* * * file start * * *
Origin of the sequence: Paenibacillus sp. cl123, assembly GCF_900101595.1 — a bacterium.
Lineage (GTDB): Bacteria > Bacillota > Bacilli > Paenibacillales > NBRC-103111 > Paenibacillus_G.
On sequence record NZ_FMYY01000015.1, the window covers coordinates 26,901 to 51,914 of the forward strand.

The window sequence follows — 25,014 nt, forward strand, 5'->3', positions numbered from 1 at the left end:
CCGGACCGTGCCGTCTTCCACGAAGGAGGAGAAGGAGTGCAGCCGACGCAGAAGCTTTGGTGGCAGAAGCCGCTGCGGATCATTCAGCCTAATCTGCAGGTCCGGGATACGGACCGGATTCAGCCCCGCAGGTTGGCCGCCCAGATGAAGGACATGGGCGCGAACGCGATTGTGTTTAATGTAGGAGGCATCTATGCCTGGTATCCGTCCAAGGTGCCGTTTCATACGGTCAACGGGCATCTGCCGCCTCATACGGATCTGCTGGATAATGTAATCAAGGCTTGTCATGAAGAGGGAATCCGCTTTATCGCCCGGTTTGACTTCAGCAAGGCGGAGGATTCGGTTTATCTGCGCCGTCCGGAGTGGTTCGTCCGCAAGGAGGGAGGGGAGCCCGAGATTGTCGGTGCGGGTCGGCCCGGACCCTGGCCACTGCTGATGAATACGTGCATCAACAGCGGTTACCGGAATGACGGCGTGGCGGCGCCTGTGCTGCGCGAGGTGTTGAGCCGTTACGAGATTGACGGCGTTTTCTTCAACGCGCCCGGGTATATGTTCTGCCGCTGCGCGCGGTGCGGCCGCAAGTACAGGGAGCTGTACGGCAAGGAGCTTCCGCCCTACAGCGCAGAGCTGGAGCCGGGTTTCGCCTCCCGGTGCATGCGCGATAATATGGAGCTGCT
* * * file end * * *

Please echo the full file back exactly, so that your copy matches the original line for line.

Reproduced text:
Origin of the sequence: Paenibacillus sp. cl123, assembly GCF_900101595.1 — a bacterium.
Lineage (GTDB): Bacteria > Bacillota > Bacilli > Paenibacillales > NBRC-103111 > Paenibacillus_G.
On sequence record NZ_FMYY01000015.1, the window covers coordinates 26,901 to 51,914 of the forward strand.

The window sequence follows — 25,014 nt, forward strand, 5'->3', positions numbered from 1 at the left end:
CCGGACCGTGCCGTCTTCCACGAAGGAGGAGAAGGAGTGCAGCCGACGCAGAAGCTTTGGTGGCAGAAGCCGCTGCGGATCATTCAGCCTAATCTGCAGGTCCGGGATACGGACCGGATTCAGCCCCGCAGGTTGGCCGCCCAGATGAAGGACATGGGCGCGAACGCGATTGTGTTTAATGTAGGAGGCATCTATGCCTGGTATCCGTCCAAGGTGCCGTTTCATACGGTCAACGGGCATCTGCCGCCTCATACGGATCTGCTGGATAATGTAATCAAGGCTTGTCATGAAGAGGGAATCCGCTTTATCGCCCGGTTTGACTTCAGCAAGGCGGAGGATTCGGTTTATCTGCGCCGTCCGGAGTGGTTCGTCCGCAAGGAGGGAGGGGAGCCCGAGATTGTCGGTGCGGGTCGGCCCGGACCCTGGCCACTGCTGATGAATACGTGCATCAACAGCGGTTACCGGAATGACGGCGTGGCGGCGCCTGTGCTGCGCGAGGTGTTGAGCCGTTACGAGATTGACGGCGTTTTCTTCAACGCGCCCGGGTATATGTTCTGCCGCTGCGCGCGGTGCGGCCGCAAGTACAGGGAGCTGTACGGCAAGGAGCTTCCGCCCTACAGCGCAGAGCTGGAGCCGGGTTTCGCCTCCCGGTGCATGCGCGATAATATGGAGCTGCT